NHS staff shortages leading to lost lives

Eight hospitals have been named for having comparatively high death rates-  leading to claims that staff shortages are costing lives.NHS staff shortages leading to lost livesNew NHS figures show that “higher than expected” death rates have continued for two years at the hospitals-  which serve millions of people.

Jeremy Hunt, the Health Secretary, has ordered the boards of hospital trusts to “take action” to remedy the situation.

The figures were published ahead of the official inquiry into Mid Staffordshire NHS Trust, where an estimated 1,200 patients died because of “appalling” care and neglect betweeen 2005 and 2009.

According to the figures, published by the NHS’s Health and Social Care Information Centre (HSCIC), for the past two years mortality rates at hospitals in Colchester, Tameside, Blackpool, East Lancashire and Basildon and Thurrock thave been “persistently” high.

All five trusts have been ordered to improve matters in the last two years by the Care Quality Commission, the watchdog.

Basildon and Thurrock University Hospitals NHS Foundation Trust in Essex is already under scrutiny after a number of “serious incidents”, including the death of a 10-year-old girl with epilepsy who did not receive medicine she needed.

Doctors are increasingly concerned that already overstretched staff are having to cope with growing numbers of elderly patients suffering from more than one health problem.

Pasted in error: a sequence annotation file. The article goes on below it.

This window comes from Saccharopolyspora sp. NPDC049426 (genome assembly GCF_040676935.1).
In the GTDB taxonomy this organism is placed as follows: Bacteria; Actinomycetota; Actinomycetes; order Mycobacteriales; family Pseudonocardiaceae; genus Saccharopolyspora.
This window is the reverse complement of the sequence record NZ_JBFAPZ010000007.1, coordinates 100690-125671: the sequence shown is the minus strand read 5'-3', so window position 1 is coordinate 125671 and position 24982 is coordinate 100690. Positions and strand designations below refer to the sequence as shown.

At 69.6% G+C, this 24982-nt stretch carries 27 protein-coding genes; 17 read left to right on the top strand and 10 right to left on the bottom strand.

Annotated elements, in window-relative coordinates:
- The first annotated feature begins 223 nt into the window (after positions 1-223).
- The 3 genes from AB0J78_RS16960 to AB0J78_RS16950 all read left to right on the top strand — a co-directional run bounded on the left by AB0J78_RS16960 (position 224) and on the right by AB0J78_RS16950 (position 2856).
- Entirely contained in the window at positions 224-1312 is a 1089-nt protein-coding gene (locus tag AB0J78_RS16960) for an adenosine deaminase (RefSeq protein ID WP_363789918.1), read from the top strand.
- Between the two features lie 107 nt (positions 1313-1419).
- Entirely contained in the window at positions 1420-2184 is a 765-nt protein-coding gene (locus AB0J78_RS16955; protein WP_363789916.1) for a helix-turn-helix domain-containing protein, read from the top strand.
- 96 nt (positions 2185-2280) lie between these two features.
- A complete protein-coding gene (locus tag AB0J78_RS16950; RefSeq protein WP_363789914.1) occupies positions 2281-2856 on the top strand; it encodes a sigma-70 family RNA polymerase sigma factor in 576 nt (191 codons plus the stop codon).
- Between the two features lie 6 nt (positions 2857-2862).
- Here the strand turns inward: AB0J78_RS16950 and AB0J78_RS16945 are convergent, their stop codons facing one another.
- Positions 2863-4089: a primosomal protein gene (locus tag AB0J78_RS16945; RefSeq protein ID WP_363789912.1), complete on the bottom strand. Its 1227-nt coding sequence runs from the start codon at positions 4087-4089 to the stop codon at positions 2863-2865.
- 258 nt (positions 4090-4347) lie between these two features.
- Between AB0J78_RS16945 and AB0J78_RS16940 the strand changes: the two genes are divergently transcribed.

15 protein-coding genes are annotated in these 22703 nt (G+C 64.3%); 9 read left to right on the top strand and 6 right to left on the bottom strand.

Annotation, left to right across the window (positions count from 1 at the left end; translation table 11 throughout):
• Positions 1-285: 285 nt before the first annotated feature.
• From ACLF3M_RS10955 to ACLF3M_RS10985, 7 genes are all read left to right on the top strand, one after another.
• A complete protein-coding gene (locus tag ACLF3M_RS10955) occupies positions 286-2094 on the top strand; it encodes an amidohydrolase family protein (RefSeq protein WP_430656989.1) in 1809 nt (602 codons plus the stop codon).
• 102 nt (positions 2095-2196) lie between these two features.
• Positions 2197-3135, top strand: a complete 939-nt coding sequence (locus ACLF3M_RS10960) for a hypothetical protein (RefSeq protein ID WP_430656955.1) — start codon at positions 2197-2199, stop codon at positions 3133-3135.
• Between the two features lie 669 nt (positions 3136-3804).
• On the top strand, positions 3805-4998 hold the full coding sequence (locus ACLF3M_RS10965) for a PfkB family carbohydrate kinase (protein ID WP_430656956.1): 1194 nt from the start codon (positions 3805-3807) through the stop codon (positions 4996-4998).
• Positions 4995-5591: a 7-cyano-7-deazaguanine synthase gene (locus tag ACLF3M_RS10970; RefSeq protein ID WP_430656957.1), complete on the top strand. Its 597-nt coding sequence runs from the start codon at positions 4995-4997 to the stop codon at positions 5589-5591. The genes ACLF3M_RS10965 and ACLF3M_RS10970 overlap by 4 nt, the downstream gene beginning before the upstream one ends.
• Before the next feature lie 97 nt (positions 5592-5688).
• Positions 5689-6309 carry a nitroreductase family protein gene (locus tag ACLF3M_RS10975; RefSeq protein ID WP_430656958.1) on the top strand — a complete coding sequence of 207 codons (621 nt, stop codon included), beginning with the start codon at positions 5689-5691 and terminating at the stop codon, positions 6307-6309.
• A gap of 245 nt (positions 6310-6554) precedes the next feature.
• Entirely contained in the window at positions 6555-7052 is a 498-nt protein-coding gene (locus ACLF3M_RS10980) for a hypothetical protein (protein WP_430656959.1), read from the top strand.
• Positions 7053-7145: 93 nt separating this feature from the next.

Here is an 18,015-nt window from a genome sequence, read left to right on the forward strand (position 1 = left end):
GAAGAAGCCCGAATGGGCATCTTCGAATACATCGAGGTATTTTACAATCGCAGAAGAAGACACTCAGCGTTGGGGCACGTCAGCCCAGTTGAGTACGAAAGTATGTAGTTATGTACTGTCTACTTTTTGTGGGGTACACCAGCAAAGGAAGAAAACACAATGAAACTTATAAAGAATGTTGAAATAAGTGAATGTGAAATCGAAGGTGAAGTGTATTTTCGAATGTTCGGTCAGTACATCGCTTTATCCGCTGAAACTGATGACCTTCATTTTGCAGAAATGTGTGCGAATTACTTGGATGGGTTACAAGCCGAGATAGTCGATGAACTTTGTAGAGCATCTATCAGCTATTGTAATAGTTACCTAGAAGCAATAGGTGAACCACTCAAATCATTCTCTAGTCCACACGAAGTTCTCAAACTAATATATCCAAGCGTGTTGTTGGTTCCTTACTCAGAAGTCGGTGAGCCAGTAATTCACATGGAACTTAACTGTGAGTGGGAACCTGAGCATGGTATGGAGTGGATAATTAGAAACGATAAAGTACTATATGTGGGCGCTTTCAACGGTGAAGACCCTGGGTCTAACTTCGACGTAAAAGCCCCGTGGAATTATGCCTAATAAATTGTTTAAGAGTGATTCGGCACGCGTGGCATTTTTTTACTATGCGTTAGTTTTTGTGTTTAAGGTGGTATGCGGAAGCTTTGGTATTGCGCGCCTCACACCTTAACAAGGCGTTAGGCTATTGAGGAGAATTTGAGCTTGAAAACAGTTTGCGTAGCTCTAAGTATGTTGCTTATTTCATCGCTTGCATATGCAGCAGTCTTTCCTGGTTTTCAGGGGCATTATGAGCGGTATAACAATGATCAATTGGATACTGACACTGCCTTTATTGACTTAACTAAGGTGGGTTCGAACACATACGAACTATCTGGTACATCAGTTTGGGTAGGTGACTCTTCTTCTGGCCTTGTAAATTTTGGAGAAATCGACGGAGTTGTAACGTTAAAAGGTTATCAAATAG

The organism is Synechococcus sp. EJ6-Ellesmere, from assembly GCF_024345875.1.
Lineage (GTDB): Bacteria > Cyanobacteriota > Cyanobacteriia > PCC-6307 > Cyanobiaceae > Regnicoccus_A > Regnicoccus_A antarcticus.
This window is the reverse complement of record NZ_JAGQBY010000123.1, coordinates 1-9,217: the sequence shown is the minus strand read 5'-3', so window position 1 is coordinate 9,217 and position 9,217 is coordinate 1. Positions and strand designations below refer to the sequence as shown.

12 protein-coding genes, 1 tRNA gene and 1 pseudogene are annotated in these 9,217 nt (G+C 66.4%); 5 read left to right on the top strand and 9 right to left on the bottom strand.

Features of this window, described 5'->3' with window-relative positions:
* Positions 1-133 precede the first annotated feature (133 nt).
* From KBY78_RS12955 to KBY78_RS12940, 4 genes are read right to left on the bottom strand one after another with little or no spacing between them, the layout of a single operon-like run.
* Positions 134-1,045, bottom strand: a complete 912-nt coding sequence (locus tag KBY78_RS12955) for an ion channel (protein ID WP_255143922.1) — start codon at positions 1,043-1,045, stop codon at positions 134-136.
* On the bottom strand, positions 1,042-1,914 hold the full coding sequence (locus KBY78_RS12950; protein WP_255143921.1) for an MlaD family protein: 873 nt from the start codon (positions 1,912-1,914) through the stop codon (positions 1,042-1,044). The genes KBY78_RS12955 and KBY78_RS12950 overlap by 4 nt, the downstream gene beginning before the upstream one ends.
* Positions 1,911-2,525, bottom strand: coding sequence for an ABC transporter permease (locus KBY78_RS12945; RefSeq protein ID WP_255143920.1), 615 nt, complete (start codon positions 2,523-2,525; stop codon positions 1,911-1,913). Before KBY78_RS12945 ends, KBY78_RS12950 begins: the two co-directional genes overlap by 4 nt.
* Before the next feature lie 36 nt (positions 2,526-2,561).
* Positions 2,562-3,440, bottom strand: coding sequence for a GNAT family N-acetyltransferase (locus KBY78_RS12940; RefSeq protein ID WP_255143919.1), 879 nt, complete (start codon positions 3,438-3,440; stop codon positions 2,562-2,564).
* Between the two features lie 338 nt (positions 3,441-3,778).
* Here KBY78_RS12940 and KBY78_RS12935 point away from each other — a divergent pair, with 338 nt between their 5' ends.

Katherine Murphy, chief executive of the Patients Association, said trust boards must “immediately” start asking ”difficult questions”.

She continued: “We have far too many reports of this depressing nature published, yet no one is asking the difficult questions.  If poor practice appears to be left unchallenged, it is obviously going to continue.”

Mr Hunt said: “I expect trusts to examine this data carefully and take action to investigate if necessary and ensure they are providing safe, high quality care.”

He continued: “Where Trusts have a higher than expected ratio, the Department will work with Strategic Health Authorities to investigate the underlying reasons for this and ensure that firm action is taken.”

Experts have previously cautioned that the mortality figures are not the only measure of hospital care. Sir Bruce Keogh, the medical director of the NHS, has likened them to a “smoke alarm”.

Tim Straughan, chief executive of the HSCIC, said that higher than expected death rates “should be seen as an early warning mechanism, rather than a definitive judgement”.

He said the “vast majority” of trusts – 126 of 142 – “have a mortality ratio that is as expected, based on the characteristics of the patients they will typically treat”.

Trusts said they were working to lower death rates and that, in some cases, they have already started to fall.


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